22 Pages Posted: 21 Nov 2008
We analyze the bank versus exchange problem in a Diamond Dybvig (1983) economy with exogenous transaction processing costs. We find that processing costs in the market enables the bank to overcome the side trade threat (Jacklin (1987)) and offer some desirable liquidity insurance. Moreover, in the bank equilibrium processing costs are proportional to consumption, while in the market economy early and late consumers incur equal costs. These two effects explain that for a given level of aggregate processing costs, the bank economy is superior. On the other hand, the number of transactions in the bank economy is larger. It is for this reason that if processing costs are proportional to transaction value, and independent of the mechanism used, the exchange economy is superior.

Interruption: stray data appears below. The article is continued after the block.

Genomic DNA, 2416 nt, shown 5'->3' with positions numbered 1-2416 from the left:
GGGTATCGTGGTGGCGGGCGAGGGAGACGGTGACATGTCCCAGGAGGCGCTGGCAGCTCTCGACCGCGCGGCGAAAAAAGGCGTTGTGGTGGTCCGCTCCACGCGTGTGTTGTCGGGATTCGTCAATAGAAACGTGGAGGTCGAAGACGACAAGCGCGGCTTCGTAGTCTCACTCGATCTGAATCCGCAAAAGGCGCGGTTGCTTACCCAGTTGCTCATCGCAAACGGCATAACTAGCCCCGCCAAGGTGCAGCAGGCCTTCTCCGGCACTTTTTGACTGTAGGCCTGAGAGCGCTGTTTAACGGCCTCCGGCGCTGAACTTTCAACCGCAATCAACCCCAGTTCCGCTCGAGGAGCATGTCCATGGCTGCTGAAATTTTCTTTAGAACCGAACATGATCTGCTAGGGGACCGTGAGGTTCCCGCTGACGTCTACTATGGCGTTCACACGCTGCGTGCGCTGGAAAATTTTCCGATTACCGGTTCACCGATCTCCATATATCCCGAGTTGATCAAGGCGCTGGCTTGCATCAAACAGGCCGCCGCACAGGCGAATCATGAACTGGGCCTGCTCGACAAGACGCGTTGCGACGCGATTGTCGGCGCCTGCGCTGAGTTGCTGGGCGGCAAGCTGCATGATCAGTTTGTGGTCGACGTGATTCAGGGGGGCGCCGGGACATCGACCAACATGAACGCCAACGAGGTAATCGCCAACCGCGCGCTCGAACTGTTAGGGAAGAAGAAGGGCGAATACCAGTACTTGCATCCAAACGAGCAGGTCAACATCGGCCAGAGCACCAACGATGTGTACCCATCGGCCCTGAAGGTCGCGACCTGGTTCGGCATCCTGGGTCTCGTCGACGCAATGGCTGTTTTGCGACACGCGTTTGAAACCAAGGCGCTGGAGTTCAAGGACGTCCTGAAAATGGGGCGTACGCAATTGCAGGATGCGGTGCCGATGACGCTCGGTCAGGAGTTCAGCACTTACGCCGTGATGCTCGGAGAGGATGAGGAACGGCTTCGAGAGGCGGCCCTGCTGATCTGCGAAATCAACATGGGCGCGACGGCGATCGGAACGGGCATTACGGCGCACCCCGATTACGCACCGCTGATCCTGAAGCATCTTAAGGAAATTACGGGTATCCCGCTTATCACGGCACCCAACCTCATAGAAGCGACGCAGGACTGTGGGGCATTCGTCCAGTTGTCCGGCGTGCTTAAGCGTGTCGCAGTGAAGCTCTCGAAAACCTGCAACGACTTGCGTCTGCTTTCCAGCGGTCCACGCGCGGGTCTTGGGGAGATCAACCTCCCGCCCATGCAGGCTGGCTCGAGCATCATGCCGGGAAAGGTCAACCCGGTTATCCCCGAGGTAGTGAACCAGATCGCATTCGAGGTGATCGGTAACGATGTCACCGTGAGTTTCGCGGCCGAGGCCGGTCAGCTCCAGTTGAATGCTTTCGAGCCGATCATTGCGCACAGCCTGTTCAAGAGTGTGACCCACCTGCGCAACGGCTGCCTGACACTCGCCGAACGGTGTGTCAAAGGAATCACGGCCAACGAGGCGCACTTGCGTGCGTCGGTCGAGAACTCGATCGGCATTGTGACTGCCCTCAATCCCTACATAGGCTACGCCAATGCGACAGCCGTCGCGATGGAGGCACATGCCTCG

Suggested Citation: Suggested Citation
Bommel, Jos van, Risk Sharing in a World with Processing Costs: Trading Versus Banking. Financial Markets, Institutions & Instruments, Vol. 17, Issue 5, pp. 309-330, December 2008. Available at SSRN: https://ssrn.com/abstract=1304352 or http://dx.doi.org/10.1111/j.1468-0416.2008.00143.x
This is a Wiley-Blackwell Publishing paper. Wiley-Blackwell Publishing charges $38.00 .
File name: fmii.
If you wish to purchase the right to make copies of this paper for distribution to others, please select the quantity.